Fagan et al1 followed up a group of 61 normal elderly individuals (Clinical Dementia Rating [CDR] 0, ≥60 years old) for a mean time of 3 to 4 years to study cognitive decline. Individuals who progressed during the follow-up from a CDR of 0 to a CDR of 0.5 or higher were defined as converters toward very mild or mild dementia. All the other subjects were considered nonconverters. A cutoff value of 0.214 or greater for the ratio of cerebrospinal fluid (CSF) phosphorylated tau181/β-amyloid42 (ptau181/Aβ42) at baseline was adopted to predict converters and nonconverters at follow-up. The authors' conclusion is that, “CSF tau/Aβ42 ratios show strong promise as antecedent (preclinical) biomarkers that predict future dementia in cognitively normal older adults.”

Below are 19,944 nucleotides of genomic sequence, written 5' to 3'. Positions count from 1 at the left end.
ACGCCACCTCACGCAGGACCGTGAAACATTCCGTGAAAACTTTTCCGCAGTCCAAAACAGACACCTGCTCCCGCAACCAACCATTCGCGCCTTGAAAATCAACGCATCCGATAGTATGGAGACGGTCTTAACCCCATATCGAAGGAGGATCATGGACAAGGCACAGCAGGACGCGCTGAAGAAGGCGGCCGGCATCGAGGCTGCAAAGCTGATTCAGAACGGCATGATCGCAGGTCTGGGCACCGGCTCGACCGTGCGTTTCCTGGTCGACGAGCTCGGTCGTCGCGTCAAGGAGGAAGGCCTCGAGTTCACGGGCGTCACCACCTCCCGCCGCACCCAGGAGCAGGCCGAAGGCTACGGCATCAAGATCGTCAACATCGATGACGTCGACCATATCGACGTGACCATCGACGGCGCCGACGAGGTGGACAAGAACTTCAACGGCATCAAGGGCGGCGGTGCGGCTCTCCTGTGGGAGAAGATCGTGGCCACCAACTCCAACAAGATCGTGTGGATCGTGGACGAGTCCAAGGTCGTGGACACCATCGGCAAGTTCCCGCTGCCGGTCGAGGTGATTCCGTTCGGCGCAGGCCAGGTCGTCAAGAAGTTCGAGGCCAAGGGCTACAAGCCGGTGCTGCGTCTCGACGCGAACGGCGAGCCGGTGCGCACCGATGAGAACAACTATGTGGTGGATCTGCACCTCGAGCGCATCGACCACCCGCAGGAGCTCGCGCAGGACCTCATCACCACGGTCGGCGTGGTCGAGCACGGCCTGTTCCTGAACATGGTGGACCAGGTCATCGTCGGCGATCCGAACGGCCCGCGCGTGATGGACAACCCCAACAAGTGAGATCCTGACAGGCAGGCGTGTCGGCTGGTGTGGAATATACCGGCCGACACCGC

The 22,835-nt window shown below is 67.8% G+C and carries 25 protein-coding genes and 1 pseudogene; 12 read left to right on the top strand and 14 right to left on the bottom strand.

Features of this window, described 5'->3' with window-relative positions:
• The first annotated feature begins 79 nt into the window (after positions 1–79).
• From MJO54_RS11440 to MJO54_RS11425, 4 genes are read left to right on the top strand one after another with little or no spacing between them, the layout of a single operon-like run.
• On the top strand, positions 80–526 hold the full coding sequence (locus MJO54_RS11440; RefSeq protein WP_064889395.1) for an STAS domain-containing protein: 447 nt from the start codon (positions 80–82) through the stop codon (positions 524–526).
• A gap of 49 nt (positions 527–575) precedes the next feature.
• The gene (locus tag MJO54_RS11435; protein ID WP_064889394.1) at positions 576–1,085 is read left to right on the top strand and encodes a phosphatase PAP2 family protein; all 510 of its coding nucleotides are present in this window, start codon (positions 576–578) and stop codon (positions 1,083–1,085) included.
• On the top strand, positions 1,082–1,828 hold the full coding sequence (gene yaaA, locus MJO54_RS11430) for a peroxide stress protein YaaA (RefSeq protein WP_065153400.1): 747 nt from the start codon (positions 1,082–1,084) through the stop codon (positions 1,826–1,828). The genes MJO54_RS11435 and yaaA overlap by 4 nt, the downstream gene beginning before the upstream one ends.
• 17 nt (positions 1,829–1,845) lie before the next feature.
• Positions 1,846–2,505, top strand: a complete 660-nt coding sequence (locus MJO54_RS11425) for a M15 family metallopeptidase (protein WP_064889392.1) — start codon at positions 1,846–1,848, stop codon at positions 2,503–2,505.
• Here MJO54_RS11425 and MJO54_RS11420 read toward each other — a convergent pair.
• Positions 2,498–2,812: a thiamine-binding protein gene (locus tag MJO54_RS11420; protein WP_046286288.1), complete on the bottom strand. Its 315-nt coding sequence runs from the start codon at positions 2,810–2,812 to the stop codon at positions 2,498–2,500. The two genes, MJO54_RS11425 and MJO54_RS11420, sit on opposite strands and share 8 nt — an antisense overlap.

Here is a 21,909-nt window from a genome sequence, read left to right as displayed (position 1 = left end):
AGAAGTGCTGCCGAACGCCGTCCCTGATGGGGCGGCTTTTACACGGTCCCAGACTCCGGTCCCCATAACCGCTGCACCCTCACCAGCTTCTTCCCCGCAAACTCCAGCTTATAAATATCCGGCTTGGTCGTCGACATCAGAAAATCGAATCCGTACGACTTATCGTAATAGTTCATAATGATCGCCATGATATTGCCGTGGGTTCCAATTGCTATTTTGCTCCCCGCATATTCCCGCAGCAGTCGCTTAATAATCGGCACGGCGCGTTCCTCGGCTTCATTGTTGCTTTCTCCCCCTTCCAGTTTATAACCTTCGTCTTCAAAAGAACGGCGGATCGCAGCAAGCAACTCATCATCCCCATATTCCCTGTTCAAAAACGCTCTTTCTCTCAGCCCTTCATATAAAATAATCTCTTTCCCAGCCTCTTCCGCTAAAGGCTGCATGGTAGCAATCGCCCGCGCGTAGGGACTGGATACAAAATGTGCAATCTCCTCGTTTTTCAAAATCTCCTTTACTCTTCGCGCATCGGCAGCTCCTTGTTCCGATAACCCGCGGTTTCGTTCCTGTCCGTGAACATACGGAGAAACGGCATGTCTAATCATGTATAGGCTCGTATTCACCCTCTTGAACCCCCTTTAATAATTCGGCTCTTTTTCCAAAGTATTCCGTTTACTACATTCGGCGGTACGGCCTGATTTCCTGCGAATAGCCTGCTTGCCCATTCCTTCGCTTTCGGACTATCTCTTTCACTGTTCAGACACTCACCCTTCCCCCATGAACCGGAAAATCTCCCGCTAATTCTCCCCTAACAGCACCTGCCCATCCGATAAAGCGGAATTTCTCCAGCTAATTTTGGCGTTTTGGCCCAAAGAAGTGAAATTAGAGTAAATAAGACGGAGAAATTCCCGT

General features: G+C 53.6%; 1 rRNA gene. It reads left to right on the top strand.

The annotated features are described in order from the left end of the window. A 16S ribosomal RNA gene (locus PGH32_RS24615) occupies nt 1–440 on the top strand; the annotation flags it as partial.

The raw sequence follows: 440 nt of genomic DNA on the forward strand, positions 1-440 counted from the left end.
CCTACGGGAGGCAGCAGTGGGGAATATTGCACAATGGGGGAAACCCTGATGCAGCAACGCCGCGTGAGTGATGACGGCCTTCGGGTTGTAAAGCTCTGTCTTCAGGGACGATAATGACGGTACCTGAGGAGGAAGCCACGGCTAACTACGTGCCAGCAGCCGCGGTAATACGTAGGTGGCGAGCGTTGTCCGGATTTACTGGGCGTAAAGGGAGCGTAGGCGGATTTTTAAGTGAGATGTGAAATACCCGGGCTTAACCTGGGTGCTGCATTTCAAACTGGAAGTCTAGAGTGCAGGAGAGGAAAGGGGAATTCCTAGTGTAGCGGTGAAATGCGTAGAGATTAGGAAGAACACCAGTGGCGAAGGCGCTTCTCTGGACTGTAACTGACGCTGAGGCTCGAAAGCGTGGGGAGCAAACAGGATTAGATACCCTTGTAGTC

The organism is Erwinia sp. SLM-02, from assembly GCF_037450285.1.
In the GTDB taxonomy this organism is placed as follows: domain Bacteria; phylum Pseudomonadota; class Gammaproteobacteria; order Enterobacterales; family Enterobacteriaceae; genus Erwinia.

Vanacore N, Galeotti F, Maggini M, Raschetti R. Biomarkers in Dementia. Arch Neurol. 2007;64(9):1356. doi:10.1001/archneur.64.9.1356
Coronavirus Resource Center
Customize your JAMA Network experience by selecting one or more topics from the list below.
Create a personal account or sign in to: